How to Relax Your Mind in an Overstimulated World
There’s no denying that the world today can feel like a stressful and overwhelming place. With endless headlines and constant access to real-time information through the news and social media, many of us are in a state of hyper-alertness and mental overwhelm that takes an emotional and physical toll on our body. Developing awareness and practices to relax our mind in an overstimulated world can work wonders on our mental health, and transform our day to create habits that can protect our sense of self as we move through the world in a more conscious way.
Causes of mental overload:
Being constantly bombarded (and/or helpless) with the news of the world
Feeling unable to disengage with notifications, work, family or social responsibilities
Overworked or overwhelmed with your tasks on any given day
Lack of quality sleep
Lack of predictable daily routine
Feeling unsafe in our environments
Being exposed to noise, rapid commercials and news everywhere (at the gas station pump, in the waiting room, radio, on social media, TV)
Have no sense of control of things that impact you (job security, state of the world, health, finances, social justice...)
Behaviors to be conscious of:
How many times per hour do you pick up your phone to check something?
Do you scroll through your phone before going to sleep, or have the TV on in your bedroom?
When your mind feels empty, calm or “bored”, do you crave checking social media, the news, or your email? Sometimes we have a mental addiction to overwhelm or feeling “stimulated” by stress.
Do you avoid sitting still or being comfortable in silence?
How many news outlets are you engaging with every day? How does it make you feel when you’re watching these?
Do you allow yourself personal care or mental health days?
When you experience loss, upset or fear, do you allow yourself time to process these emotions?
Do you have a night time routine that is supportive of good quality sleep?
Is there a sense of overwhelm, anxiety, frustration or mental overload during your workday?
Do you feel mentally claustrophobic, uncreative, or uninspired throughout your day?
Solutions to Behaviors | How to Relax Your Mind
When our mental state is overwhelmed, that can manifest throughout the body in a number of different ways. Our mood may sour, our behaviors may become self-sabotaging, our digestion can suffer, and our entire body may feel fatigued. Here are some solutions to the above behaviors if those resonated with you:
Set your phone out of arm's reach while you’re working or driving. Place on silent mode for at least an hour per day.
Practice leaving your phone in another room at least one night per week. Instead, journal, read, practice breathing medication, or color before falling asleep.
Keep a small pocket notebook with you. Every time you want to reach for your phone to mindlessly check something, instead jot down what it is you *really* want to know and how this will make you feel (better?).
Try sitting down in a quiet space to read, draw, journal or make something with your hands in silence. After 5 minutes, how is your mind feeling? Sometimes being comfortable in our own silence takes practice!
Can you limit your time consuming the news to less than 20 minutes per day? Practice setting small boundaries around your news and social media time to protect your mental health and limit mental stress.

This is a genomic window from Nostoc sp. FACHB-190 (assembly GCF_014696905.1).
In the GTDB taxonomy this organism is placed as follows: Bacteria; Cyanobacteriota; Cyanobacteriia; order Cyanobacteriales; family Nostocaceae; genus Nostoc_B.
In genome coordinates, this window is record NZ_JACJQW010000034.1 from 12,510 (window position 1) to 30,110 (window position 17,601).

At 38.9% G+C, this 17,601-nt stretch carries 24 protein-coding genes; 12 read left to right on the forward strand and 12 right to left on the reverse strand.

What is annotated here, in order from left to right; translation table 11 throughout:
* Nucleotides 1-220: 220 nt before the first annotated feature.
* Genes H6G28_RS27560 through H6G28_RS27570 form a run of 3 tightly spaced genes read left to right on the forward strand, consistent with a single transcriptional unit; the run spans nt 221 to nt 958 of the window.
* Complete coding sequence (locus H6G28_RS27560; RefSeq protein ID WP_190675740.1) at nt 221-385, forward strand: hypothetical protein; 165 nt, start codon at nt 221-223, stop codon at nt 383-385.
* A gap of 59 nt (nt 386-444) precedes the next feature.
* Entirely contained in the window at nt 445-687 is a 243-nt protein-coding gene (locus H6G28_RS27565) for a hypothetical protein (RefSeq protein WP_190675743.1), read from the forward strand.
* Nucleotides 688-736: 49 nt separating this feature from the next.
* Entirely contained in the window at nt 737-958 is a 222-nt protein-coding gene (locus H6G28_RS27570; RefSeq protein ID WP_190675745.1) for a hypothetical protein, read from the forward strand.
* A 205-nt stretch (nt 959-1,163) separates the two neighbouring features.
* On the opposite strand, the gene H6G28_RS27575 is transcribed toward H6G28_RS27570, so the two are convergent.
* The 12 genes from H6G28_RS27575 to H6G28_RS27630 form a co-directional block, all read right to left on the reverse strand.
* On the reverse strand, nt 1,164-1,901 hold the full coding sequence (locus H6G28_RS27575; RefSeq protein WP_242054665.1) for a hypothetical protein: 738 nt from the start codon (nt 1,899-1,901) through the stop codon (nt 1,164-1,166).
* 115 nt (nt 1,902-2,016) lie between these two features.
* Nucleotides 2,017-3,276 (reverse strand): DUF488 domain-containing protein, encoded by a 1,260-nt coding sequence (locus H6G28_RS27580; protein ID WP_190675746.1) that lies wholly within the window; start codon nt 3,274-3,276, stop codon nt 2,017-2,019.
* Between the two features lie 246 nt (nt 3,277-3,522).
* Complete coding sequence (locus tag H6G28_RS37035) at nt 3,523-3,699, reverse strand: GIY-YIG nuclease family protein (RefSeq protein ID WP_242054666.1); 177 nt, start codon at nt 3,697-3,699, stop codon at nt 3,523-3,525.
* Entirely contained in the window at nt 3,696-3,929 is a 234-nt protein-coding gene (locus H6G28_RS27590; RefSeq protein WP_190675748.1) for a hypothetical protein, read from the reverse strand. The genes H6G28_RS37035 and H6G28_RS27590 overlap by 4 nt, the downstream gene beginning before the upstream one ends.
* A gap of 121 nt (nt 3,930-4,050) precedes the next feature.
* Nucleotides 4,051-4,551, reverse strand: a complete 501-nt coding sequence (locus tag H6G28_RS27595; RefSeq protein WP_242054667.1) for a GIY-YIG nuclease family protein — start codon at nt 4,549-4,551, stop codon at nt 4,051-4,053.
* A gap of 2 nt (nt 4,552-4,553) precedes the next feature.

If you don’t take personal care or mental health days - what is preventing you from doing so? If you’re able, can you commit to taking at least one per month, or one per season
Acknowledging and processing our emotions is extremely important for our mental health and overall state of wellbeing. Talking with a loved one, journaling these out, or working with a counselor can be deeply supportive of this work.
Devote at least 8 hours to quality, restful sleep every night if you can, or at least once per week to begin.
Engage in deep breathing several times throughout the day (set a reminder on your calendar to do this!). Take 5-10 minute mental breaks throughout the day with Relax Tea. Sip slowly as you disengage your mind from internal and external chatter.
Spend time outside every day to rest your eyes and mind. Nature instantly grounds and calms us, and infuses our mind and spirit with creativity.
Developing Your Awareness
Take a week and observe how some of the above behaviors either support or contribute to your state of mental overwhelm. This takes time and intention, and awareness of your behaviors is the first step to creating habits and practices that can best support you. Are there small changes that you can make to your routines that can protect your mental health? Write these down, and make one sustainable change at a time.
Author: Lindsay Kluge
Herbal Educator, Pukka Herbs US
Lindsay is a clinical herbalist and nutritionist with a passion for bringing plants and people together. Through her work as a teacher and practitioner, she is passionate about helping people feel empowered in their health through community organic gardening, health education, and connection with nature. She has worked in clinical practiced with naturopathic doctors and MD’s alike, bridging the gap between alternative and conventional medicine to bring comprehensive, research based botanical medicine to her local communities. With an undergraduate degree in horticulture and a Masters in herbal medicine, plants are Lindsay's love language. She currently serves as the herbal educator for Pukka Herbs in the US, and teaches clinical nutrition at her alma mater, the Maryland University of Integrative Health. She is a guest lecturer at herbal medicine schools and conferences throughout the US.
MS Herbal Medicine
Years of Experience:
10+ years as a clinical herbalist and nutritionist practitioner